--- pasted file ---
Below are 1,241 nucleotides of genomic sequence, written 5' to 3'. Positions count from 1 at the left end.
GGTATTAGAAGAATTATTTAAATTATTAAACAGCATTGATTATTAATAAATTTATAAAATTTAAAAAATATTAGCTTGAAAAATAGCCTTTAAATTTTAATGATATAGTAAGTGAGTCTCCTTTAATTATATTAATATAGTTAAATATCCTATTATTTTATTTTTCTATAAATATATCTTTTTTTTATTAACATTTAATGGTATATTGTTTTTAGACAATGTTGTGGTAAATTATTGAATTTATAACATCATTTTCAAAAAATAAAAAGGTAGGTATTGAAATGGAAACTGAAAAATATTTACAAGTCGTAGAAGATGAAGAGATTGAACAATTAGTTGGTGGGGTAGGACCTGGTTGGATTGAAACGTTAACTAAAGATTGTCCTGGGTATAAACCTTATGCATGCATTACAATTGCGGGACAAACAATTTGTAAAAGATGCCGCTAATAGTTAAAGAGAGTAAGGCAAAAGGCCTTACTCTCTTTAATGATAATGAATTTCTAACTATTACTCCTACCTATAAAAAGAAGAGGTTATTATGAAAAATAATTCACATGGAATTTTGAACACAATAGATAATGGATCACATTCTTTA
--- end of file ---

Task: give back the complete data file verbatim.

Below are 1,241 nucleotides of genomic sequence, written 5' to 3'. Positions count from 1 at the left end.
GGTATTAGAAGAATTATTTAAATTATTAAACAGCATTGATTATTAATAAATTTATAAAATTTAAAAAATATTAGCTTGAAAAATAGCCTTTAAATTTTAATGATATAGTAAGTGAGTCTCCTTTAATTATATTAATATAGTTAAATATCCTATTATTTTATTTTTCTATAAATATATCTTTTTTTTATTAACATTTAATGGTATATTGTTTTTAGACAATGTTGTGGTAAATTATTGAATTTATAACATCATTTTCAAAAAATAAAAAGGTAGGTATTGAAATGGAAACTGAAAAATATTTACAAGTCGTAGAAGATGAAGAGATTGAACAATTAGTTGGTGGGGTAGGACCTGGTTGGATTGAAACGTTAACTAAAGATTGTCCTGGGTATAAACCTTATGCATGCATTACAATTGCGGGACAAACAATTTGTAAAAGATGCCGCTAATAGTTAAAGAGAGTAAGGCAAAAGGCCTTACTCTCTTTAATGATAATGAATTTCTAACTATTACTCCTACCTATAAAAAGAAGAGGTTATTATGAAAAATAATTCACATGGAATTTTGAACACAATAGATAATGGATCACATTCTTTA